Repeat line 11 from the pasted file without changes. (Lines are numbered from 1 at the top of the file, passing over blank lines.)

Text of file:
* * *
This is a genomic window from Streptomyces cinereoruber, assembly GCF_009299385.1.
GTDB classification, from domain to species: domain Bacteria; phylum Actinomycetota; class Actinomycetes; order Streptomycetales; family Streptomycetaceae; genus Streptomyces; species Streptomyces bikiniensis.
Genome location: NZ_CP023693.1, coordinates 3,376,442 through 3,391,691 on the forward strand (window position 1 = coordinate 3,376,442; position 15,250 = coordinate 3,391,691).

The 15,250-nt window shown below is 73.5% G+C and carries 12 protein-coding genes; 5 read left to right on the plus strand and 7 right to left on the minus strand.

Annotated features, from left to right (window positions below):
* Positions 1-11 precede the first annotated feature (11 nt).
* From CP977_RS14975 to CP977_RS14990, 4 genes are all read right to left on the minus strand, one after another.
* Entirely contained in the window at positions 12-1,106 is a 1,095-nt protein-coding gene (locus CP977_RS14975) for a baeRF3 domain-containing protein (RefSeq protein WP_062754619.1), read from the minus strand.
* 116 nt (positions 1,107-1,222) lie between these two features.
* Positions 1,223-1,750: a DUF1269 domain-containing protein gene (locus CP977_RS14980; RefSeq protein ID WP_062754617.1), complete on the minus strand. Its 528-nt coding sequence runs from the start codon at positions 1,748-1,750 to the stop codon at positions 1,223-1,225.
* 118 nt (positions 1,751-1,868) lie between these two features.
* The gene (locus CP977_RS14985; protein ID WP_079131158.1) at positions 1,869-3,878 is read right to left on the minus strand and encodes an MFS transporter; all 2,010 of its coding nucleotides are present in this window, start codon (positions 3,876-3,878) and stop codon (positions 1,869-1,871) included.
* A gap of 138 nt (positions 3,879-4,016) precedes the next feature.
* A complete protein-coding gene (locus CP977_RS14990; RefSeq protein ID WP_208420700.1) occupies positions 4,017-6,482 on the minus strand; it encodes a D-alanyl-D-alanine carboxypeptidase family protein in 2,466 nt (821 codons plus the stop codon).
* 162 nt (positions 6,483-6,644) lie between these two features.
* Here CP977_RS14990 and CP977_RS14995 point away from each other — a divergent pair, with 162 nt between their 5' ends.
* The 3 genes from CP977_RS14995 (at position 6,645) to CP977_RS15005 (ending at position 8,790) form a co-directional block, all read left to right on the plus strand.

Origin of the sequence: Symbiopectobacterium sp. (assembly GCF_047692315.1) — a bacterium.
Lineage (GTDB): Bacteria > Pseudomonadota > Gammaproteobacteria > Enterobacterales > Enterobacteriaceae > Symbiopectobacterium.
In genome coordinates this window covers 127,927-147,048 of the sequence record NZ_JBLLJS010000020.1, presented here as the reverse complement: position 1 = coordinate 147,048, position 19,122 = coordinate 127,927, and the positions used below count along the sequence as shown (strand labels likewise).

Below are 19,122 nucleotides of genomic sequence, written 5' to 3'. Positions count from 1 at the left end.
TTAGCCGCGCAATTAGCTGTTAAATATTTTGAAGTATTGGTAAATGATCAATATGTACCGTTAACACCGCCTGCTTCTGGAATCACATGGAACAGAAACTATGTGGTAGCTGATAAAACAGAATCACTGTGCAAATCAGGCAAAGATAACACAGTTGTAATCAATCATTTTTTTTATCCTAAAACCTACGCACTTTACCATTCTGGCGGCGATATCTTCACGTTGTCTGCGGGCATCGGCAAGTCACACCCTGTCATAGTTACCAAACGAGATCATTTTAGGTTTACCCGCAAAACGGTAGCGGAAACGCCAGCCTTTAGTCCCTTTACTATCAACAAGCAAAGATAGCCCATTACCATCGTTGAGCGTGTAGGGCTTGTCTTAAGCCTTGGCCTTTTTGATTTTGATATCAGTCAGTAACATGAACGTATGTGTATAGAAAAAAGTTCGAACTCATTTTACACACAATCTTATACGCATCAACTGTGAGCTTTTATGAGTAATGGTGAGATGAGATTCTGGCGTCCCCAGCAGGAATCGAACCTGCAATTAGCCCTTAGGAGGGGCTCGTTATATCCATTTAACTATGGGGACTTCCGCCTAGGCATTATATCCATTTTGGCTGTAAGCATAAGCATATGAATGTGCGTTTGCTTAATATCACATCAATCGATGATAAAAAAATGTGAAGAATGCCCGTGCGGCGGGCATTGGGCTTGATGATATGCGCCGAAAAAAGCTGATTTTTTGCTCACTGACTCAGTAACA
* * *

* 118 nt (positions 1,751-1,868) lie between these two features.